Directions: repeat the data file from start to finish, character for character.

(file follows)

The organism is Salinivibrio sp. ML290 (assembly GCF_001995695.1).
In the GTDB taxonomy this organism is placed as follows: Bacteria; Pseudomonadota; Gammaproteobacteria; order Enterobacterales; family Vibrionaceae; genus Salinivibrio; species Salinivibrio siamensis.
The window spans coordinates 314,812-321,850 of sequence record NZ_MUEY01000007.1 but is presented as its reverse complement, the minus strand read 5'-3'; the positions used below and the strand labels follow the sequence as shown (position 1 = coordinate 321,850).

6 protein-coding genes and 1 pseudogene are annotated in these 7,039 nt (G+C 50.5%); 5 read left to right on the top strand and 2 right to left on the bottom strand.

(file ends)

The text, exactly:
The organism is Salinivibrio sp. ML290 (assembly GCF_001995695.1).
In the GTDB taxonomy this organism is placed as follows: Bacteria; Pseudomonadota; Gammaproteobacteria; order Enterobacterales; family Vibrionaceae; genus Salinivibrio; species Salinivibrio siamensis.
The window spans coordinates 314,812-321,850 of sequence record NZ_MUEY01000007.1 but is presented as its reverse complement, the minus strand read 5'-3'; the positions used below and the strand labels follow the sequence as shown (position 1 = coordinate 321,850).

6 protein-coding genes and 1 pseudogene are annotated in these 7,039 nt (G+C 50.5%); 5 read left to right on the top strand and 2 right to left on the bottom strand.